Due to the unprecedented scale of the works, it was a challenge to confidently predict the amount of resources or time required to complete the works. To handle this, schedulers developed programmes well in advance of construction. This approach gave the team confidence that it had the appropriate resources in place to complete the works in time. Once the baseline schedule was produced, progress was monitored and updated every day to identify any areas of slippage. Reporting was done via earned value graphs (or S-curves). These helped identify trends early so resources could be added or adjustments made where required.

In 2010, the Irrigation Modernisation Project was recognised for their management skills, winning the International Water Association’s (IWA) Asia Pacific Regional Project Innovation Award (PIA) for Operations/Management [1].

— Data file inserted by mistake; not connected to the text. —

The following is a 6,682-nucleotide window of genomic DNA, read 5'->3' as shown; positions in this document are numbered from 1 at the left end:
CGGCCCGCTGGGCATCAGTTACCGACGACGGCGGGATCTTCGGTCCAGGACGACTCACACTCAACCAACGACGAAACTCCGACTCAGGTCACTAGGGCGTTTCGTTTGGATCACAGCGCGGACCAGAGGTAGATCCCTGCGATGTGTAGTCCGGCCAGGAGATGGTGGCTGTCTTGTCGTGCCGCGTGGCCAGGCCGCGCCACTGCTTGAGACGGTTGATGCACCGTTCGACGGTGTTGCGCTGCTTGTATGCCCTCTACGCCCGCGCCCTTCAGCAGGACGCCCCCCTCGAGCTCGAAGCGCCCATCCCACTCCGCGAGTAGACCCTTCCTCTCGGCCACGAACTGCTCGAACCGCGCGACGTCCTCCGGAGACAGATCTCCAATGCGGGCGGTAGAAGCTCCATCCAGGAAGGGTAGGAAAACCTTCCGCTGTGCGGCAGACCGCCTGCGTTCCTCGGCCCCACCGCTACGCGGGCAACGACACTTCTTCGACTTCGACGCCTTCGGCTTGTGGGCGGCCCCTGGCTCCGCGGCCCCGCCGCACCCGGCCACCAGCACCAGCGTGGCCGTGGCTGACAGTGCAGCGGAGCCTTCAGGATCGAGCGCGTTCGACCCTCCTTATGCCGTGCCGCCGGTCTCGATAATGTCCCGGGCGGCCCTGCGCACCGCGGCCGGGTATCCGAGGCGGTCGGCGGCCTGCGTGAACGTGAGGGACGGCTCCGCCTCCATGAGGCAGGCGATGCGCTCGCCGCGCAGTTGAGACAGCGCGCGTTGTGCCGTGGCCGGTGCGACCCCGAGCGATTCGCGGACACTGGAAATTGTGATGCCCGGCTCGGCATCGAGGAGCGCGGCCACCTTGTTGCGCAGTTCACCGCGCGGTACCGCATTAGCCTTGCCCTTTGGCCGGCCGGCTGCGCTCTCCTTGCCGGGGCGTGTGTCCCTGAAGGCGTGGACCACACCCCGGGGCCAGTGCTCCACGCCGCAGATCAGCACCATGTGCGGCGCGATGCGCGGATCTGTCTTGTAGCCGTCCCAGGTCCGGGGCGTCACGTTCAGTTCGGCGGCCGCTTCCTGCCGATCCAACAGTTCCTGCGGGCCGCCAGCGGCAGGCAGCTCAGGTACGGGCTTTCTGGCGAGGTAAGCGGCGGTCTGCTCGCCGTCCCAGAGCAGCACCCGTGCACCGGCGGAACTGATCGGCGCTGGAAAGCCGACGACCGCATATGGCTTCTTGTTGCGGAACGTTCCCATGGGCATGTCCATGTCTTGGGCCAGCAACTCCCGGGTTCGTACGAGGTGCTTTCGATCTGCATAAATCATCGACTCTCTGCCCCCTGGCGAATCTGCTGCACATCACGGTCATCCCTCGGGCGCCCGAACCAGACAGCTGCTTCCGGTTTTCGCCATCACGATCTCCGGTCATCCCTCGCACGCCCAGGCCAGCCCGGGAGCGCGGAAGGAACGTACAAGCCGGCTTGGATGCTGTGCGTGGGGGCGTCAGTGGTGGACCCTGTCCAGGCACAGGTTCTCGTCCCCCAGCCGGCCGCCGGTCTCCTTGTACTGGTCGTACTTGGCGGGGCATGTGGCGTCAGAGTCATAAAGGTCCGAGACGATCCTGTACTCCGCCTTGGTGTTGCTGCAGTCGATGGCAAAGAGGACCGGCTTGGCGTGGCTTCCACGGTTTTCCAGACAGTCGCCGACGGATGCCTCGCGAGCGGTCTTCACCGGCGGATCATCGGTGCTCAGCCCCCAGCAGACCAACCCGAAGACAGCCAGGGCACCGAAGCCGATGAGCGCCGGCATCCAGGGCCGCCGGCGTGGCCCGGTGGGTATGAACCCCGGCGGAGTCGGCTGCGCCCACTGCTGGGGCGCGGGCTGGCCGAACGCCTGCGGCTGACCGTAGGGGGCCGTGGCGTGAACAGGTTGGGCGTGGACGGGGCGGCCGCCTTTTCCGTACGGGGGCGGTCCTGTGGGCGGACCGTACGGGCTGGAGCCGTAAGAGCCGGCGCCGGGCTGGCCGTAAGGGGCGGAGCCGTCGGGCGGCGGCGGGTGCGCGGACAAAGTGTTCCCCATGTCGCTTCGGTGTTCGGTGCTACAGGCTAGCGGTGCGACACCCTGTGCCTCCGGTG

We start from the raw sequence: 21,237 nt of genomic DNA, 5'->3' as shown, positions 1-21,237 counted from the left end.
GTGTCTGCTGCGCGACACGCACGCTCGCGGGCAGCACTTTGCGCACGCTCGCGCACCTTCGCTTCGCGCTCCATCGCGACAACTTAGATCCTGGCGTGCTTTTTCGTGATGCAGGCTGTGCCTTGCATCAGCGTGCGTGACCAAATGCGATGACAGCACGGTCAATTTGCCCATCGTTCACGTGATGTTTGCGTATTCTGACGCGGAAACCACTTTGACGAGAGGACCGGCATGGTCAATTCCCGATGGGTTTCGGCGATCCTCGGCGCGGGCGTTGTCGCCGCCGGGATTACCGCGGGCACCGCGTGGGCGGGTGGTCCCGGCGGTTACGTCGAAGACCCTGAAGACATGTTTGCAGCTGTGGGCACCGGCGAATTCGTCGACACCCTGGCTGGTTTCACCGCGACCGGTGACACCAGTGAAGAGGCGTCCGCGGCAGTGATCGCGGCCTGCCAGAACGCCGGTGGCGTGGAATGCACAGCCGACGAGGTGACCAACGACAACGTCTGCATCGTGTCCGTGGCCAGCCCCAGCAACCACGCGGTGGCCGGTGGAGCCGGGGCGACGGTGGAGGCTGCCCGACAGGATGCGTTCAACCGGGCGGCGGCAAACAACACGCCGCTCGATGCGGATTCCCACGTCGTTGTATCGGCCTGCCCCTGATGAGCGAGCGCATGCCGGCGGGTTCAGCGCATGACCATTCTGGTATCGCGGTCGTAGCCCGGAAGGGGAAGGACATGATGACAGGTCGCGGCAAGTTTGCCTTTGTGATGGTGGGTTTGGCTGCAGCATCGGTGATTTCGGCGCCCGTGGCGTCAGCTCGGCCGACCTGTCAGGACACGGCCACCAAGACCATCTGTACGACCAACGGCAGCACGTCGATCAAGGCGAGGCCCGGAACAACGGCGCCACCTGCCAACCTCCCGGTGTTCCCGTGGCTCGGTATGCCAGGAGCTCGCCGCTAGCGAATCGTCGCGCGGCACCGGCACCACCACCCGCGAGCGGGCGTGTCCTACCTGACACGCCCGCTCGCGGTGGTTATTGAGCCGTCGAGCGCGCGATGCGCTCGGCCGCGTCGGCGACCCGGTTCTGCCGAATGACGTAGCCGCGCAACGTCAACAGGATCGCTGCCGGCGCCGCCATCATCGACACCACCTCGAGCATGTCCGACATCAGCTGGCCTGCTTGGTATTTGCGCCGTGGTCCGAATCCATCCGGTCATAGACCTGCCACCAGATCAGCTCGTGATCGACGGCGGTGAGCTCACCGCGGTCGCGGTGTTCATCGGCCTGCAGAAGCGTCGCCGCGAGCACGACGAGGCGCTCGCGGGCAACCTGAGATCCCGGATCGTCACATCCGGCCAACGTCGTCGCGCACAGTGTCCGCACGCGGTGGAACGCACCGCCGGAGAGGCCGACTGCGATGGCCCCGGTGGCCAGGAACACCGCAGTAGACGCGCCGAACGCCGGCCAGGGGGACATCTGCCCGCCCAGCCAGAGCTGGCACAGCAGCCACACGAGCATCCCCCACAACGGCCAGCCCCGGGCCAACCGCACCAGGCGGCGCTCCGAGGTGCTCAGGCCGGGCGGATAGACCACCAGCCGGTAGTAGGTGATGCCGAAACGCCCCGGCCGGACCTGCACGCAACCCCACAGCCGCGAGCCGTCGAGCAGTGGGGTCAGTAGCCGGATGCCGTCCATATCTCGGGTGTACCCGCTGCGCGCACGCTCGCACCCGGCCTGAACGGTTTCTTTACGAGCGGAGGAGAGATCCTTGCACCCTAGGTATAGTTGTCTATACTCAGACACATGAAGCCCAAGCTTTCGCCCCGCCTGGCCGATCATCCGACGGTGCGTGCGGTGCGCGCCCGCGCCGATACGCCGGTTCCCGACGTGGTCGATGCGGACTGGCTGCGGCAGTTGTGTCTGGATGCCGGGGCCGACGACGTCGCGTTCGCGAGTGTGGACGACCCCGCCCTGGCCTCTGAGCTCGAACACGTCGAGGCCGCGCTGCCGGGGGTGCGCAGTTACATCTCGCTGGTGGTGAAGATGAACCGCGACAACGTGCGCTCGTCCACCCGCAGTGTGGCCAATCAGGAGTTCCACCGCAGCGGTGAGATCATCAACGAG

Environmental benefits

More than 100 billion litres of water will be saved annually from the works FutureFlow are undertaking. The majority of these savings are to be returned to Northern Victoria’s stressed rivers and wetlands via environmental flows. The automated channel system will also pass flows into receiving rivers and wetlands in a more controlled fashion, better mirroring natural flow patterns.

A proportion of the savings will also be returned to local irrigators to increase their water entitlements, further enhancing the viability of their individual enterprises.